WASHINGTON, Nov. 17, 2022 — Legal experts and former and current U.S. government officials from regulatory agencies will offer insight on regulatory reform, landmark court decisions and the future of the regulatory state during the 2022 Administrative Law Conference on Dec. 1-2. The virtual live conference features 20 panels over two days, and registered attendees will have access to recordings for 30 days after the conference.
Panelists include former and active federal judges and officials from government agencies, including the Administrative Conference of the United States, Consumer Financial Protection Bureau, Department of Commerce, Department of Energy, Department of Health & Human Services, Department of Homeland Security, Department of Justice, Department of Labor, Department of Transportation, Office of Information and Regulatory Affairs, Office of Personnel Management and the Transportation Security Administration.
What: 2022 Administrative Law Conference
Sponsored by the ABA Section of Administrative Law and Regulatory Practice
When: Thursday-Friday, Dec. 1-2
Program highlights include:
“The Domain, Present and Future of Administrative Investigations” — To the surprise of many, administrative investigations are not regulated by the Administrative Procedure Act of 1946, which serves as a Bill of Rights for the administrative state. This panel will discuss their domain, how agencies engage in them, constraints for them in the law and their future in the current litigation climate. Attendees will learn how administrative investigations are distinctly different from criminal investigations because protections that are afforded in the criminal process are not afforded in (civil) administrative investigations, including protections under the Fourth and Fifth Amendments of the U.S. Constitution. Attendees will learn that while there are federal statutes that can influence and serve as guardrails for the most significant potential excesses of administrative investigations, such as the Freedom of Information Act, the Privacy Act and the Inspector General Act, none serve to squarely limit executive branch agency discretion or provide adequate transparency and oversight for agencies in this field.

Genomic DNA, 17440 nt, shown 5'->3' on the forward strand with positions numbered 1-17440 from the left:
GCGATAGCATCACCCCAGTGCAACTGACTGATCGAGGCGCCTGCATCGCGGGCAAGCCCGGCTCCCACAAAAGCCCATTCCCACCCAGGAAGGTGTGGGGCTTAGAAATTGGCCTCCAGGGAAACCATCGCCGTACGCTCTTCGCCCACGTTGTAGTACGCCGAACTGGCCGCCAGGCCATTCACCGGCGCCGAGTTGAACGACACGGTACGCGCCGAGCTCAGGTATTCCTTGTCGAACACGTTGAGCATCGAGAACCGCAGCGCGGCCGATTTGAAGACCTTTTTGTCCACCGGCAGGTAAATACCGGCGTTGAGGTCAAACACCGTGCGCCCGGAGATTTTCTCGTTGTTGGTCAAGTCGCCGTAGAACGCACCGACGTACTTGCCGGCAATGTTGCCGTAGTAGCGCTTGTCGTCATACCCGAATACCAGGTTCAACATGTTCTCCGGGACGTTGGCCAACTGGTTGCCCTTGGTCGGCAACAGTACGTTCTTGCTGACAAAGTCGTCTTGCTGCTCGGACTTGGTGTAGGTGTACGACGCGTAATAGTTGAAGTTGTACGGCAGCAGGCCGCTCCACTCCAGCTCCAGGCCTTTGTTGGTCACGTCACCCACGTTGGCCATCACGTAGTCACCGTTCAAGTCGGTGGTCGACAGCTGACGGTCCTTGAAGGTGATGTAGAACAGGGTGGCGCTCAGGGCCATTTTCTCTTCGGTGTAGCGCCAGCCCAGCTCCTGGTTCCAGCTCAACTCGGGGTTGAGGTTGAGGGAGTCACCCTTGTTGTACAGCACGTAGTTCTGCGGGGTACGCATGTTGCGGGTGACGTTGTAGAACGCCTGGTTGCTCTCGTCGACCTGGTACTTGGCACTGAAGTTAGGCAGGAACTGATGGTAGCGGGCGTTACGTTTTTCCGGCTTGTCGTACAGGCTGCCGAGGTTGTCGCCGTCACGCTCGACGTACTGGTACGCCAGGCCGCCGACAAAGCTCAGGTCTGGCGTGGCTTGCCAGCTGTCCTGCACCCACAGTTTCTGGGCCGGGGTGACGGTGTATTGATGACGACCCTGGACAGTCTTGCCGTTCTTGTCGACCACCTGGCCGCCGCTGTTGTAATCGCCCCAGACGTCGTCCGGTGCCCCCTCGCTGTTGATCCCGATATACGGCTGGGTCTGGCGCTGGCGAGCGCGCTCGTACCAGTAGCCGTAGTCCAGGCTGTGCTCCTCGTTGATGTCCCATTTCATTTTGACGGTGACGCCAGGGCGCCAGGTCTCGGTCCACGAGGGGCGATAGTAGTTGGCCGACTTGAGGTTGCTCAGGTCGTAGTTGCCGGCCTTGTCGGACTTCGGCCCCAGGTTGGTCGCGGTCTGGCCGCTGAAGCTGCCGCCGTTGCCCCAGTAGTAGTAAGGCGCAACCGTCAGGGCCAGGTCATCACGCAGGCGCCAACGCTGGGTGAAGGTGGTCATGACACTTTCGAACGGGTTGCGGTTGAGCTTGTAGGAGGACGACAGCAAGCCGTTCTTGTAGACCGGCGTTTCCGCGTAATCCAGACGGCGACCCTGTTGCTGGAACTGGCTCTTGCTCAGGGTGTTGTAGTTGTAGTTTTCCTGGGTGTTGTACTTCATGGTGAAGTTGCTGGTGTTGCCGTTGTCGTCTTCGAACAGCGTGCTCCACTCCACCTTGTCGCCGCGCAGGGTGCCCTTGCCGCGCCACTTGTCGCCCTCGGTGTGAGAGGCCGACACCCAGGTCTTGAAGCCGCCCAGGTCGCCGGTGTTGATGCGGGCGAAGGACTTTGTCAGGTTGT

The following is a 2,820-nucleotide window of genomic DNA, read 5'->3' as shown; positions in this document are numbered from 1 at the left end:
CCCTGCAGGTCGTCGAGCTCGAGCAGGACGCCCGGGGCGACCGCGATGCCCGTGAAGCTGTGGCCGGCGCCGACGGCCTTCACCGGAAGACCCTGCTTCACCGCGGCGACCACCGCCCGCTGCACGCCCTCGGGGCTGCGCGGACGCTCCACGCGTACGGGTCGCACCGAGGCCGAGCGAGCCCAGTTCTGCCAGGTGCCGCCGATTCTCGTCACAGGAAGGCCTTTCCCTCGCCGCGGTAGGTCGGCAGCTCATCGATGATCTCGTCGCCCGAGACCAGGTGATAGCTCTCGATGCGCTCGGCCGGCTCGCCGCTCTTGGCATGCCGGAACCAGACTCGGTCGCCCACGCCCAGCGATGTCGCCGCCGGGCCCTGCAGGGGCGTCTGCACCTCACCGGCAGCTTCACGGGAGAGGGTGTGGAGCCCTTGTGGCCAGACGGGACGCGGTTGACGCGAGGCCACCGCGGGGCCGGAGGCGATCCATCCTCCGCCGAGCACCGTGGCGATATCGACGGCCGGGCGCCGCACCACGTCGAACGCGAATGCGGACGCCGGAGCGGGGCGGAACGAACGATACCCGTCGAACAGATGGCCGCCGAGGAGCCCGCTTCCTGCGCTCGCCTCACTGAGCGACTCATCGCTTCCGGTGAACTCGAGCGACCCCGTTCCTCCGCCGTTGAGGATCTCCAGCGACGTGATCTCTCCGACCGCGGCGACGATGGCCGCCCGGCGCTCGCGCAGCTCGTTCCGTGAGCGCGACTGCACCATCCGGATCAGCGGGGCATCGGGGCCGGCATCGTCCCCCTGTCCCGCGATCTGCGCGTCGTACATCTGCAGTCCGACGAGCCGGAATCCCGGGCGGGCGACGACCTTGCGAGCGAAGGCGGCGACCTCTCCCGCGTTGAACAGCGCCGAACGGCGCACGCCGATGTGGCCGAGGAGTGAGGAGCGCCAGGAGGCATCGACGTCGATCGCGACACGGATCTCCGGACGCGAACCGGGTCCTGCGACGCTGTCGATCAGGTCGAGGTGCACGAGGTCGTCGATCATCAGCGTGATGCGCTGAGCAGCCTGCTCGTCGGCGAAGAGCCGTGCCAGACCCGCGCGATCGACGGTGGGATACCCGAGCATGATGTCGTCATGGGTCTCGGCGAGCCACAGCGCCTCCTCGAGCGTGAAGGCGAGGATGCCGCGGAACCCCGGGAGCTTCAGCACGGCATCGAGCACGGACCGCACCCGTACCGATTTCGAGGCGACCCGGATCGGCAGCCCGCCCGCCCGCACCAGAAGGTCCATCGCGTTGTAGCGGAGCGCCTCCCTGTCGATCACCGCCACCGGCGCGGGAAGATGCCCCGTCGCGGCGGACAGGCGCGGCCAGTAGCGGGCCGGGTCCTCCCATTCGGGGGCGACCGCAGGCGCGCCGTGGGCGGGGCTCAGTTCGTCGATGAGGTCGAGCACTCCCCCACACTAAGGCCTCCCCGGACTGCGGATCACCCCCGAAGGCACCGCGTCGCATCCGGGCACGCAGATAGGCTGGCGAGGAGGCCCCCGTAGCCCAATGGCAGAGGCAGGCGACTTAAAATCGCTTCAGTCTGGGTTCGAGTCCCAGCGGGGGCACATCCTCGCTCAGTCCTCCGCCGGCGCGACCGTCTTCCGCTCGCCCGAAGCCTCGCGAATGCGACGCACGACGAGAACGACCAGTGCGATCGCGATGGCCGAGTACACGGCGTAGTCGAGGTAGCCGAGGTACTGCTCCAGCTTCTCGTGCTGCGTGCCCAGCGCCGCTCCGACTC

Thursday, 11:30 a.m.-1 p.m.
“Regulating Emerging Technologies: Keeping Pace in a Fast-Evolving World” — This panel will explore competing policy objectives of supporting deployment of emerging technology amid evolving standards and traditional notice and comment rulemaking timelines. Expert panelists from academia, the federal government and industry will speak to the various challenges related to regulating technology across a variety of sectors, such as autonomous vehicles, unmanned aircraft systems, social media, fintech and cryptocurrency.
Thursday, 2-3:30 p.m.
“Paperwork Reduction Act – It’s Everywhere” — This panel will provide an overview of the Paperwork Reduction Act and recent guidance, explore best practices for agency regulatory practice and discuss future application to changing methods of information collection and dissemination.
Thursday, 4-5:30 p.m.
“Can Technology Improve Public Engagement and the Administrative Record?” — The current administration has made efforts toward improving public engagement in rulemaking efforts and soliciting usable and helpful comments. Yet the administrative process remains dominated by insiders, and the federal government has only scratched the surface of reform. This panel will explore the kinds of public comments that are helpful to agencies but that may be missing; issues surrounding access, engagementand equity; and leveraging technology to better connect agency informational needs with participating communities.
Friday, 2-3:30 p.m.
The ABA is the largest voluntary association of lawyers in the world. As the national voice of the legal profession, the ABA works to improve the administration of justice, promotes programs that assist lawyers and judges in their work, accredits law schools, provides continuing legal education and works to build public understanding around the world of the importance of the rule of law.